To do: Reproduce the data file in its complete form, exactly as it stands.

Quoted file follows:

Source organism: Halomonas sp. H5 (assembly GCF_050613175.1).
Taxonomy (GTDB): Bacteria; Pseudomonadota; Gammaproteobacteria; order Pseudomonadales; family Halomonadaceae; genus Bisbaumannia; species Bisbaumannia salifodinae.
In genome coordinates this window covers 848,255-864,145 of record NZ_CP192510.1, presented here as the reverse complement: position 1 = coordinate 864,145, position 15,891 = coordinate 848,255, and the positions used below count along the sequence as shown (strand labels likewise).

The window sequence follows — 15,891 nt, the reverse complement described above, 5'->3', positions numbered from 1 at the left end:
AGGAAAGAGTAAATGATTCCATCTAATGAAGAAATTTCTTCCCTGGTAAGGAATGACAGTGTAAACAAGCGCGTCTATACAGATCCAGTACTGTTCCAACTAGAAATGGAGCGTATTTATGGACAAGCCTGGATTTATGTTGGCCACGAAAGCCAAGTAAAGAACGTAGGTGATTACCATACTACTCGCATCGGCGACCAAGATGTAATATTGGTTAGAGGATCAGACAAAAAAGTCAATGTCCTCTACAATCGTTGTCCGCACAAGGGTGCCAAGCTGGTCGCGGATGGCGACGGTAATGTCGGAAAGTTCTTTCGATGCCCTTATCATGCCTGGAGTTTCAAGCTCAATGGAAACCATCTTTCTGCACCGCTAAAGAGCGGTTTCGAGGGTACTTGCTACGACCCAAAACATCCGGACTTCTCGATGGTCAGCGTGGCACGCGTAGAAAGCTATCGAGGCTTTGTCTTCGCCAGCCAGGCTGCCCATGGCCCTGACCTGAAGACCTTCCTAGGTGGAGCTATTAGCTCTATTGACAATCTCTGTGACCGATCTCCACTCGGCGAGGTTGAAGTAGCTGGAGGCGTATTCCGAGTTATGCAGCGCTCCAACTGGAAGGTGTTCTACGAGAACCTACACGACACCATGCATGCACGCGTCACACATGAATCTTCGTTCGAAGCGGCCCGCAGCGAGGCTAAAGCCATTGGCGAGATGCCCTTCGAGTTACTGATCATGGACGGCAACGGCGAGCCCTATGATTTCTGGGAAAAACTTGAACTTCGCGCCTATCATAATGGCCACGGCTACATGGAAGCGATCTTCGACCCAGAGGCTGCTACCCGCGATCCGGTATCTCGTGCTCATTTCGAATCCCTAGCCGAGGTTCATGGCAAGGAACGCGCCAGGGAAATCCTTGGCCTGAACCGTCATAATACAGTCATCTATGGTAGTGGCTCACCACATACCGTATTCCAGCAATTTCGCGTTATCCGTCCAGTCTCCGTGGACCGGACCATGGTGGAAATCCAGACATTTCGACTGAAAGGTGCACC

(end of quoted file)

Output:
Source organism: Halomonas sp. H5 (assembly GCF_050613175.1).
Taxonomy (GTDB): Bacteria; Pseudomonadota; Gammaproteobacteria; order Pseudomonadales; family Halomonadaceae; genus Bisbaumannia; species Bisbaumannia salifodinae.
In genome coordinates this window covers 848,255-864,145 of record NZ_CP192510.1, presented here as the reverse complement: position 1 = coordinate 864,145, position 15,891 = coordinate 848,255, and the positions used below count along the sequence as shown (strand labels likewise).

The window sequence follows — 15,891 nt, the reverse complement described above, 5'->3', positions numbered from 1 at the left end:
AGGAAAGAGTAAATGATTCCATCTAATGAAGAAATTTCTTCCCTGGTAAGGAATGACAGTGTAAACAAGCGCGTCTATACAGATCCAGTACTGTTCCAACTAGAAATGGAGCGTATTTATGGACAAGCCTGGATTTATGTTGGCCACGAAAGCCAAGTAAAGAACGTAGGTGATTACCATACTACTCGCATCGGCGACCAAGATGTAATATTGGTTAGAGGATCAGACAAAAAAGTCAATGTCCTCTACAATCGTTGTCCGCACAAGGGTGCCAAGCTGGTCGCGGATGGCGACGGTAATGTCGGAAAGTTCTTTCGATGCCCTTATCATGCCTGGAGTTTCAAGCTCAATGGAAACCATCTTTCTGCACCGCTAAAGAGCGGTTTCGAGGGTACTTGCTACGACCCAAAACATCCGGACTTCTCGATGGTCAGCGTGGCACGCGTAGAAAGCTATCGAGGCTTTGTCTTCGCCAGCCAGGCTGCCCATGGCCCTGACCTGAAGACCTTCCTAGGTGGAGCTATTAGCTCTATTGACAATCTCTGTGACCGATCTCCACTCGGCGAGGTTGAAGTAGCTGGAGGCGTATTCCGAGTTATGCAGCGCTCCAACTGGAAGGTGTTCTACGAGAACCTACACGACACCATGCATGCACGCGTCACACATGAATCTTCGTTCGAAGCGGCCCGCAGCGAGGCTAAAGCCATTGGCGAGATGCCCTTCGAGTTACTGATCATGGACGGCAACGGCGAGCCCTATGATTTCTGGGAAAAACTTGAACTTCGCGCCTATCATAATGGCCACGGCTACATGGAAGCGATCTTCGACCCAGAGGCTGCTACCCGCGATCCGGTATCTCGTGCTCATTTCGAATCCCTAGCCGAGGTTCATGGCAAGGAACGCGCCAGGGAAATCCTTGGCCTGAACCGTCATAATACAGTCATCTATGGTAGTGGCTCACCACATACCGTATTCCAGCAATTTCGCGTTATCCGTCCAGTCTCCGTGGACCGGACCATGGTGGAAATCCAGACATTTCGACTGAAAGGTGCACC